How the Octopus Survives Stromboli’s Constant Volcanic Eruptions

Stromboli, ItalyPhoto: Open Cage Info

One of the world’s largest and most active volcanoes, located in the northern most region of the Aeolian Islands in Italy, torments the marine life living around it every day. Stromboli Island is quite small, just 924m high. The remote island in the Mediterranean is considered a hotspot for tourists year round. Imagine your home constantly being besieged by volcanic lava and ash, with the potential to obliterate all with wrath!

What scientists can’t understand is how the octopus that lives in the region survives the constant fiery belly of the beast. There are active craters that are located 100-150 m below Pizzo Sopra la Fossa. The infamous volcano of Stromboli is in constant eruption mode due to its lack of a successful conduit system. This conduit system does not permit it to release all of its energy, creating a continuous cycle of explosions.

Stromboli volcanoPhoto: Ping News

erupting Stromboli volcanoPhoto: Rolf Cosar

The ancient battle to survive the rumblings of the Stromboli volcano is frightful. It has been holding on to the reign of fire for over 20,000 years. Scientists have been able to study this volcano under water and note the marine life’s behaviors as the eruptions take place.

It turns out that the octopus has special skills to know when to flee before an eruption is about to occur. Through high-tech sound recording, scientists have discovered that the octopus can hear very low sound frequencies of 1 to 4 hertz. Only elephants and whales are known to hear at this low a frequency and utilize their knowledge of the seismic activity that is publicized by a volcano or earthquake.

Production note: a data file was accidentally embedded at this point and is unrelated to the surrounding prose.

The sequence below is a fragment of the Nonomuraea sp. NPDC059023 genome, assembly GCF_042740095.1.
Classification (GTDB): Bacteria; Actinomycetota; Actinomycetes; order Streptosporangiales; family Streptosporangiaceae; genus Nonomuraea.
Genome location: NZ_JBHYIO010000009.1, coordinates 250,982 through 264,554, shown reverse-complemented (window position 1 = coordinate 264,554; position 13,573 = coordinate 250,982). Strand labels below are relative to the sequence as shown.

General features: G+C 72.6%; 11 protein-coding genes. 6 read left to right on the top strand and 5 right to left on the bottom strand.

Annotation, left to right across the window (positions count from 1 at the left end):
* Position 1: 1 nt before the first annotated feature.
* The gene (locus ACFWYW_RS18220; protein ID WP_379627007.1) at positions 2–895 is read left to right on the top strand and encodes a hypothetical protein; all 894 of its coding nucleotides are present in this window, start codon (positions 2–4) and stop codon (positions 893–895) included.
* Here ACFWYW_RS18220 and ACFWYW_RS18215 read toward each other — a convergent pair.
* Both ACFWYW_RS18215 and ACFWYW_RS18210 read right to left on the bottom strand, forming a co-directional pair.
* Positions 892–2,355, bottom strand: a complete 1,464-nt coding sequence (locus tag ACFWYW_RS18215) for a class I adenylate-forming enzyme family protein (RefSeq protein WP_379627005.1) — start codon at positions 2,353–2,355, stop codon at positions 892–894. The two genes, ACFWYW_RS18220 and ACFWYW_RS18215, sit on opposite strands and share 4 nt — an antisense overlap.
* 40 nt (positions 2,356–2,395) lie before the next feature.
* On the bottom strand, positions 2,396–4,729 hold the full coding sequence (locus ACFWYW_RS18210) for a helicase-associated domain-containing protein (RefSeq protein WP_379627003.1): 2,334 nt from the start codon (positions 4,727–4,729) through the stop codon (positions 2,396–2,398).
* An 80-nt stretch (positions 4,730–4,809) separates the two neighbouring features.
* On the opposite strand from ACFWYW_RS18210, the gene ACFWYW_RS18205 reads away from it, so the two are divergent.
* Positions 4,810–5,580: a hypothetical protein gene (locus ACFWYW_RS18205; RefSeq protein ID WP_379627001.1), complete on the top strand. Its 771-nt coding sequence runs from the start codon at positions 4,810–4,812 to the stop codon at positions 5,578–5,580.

Seen from space, Stromboli eruptions make an endless buffet of dead marine life for the octopus. This rich nourishment makes the octopus proliferate in this area.

octopusPhoto: Jens Peterson

The Stromboli volcano has been and could be responsible for tsunamis and other environmental disasters. It frequently hurls three-inch lava bombs at its visitors, with wicked laughter in its hellish gut.

Stromboli eruptionPhoto: GFDL

What is most concerning in all of this, however, are the levels of mercury that are emitted into the air and likely into the sea from these volcanic eruptions. Volcanic ash contains
hydrogen sulphide, hydrogen chloride, hydrogen fluoride, carbon monoxide and volatile metal chlorides, to name just a few. Despite this dreary plight of more and more deadly chemicals being emitted into the air and into the sea, tourists and the octopus remain fans of this magnetizing and gorgeous place. The volcano holds the “most visited” claim to fame.

Additional sources: 1, 2,3

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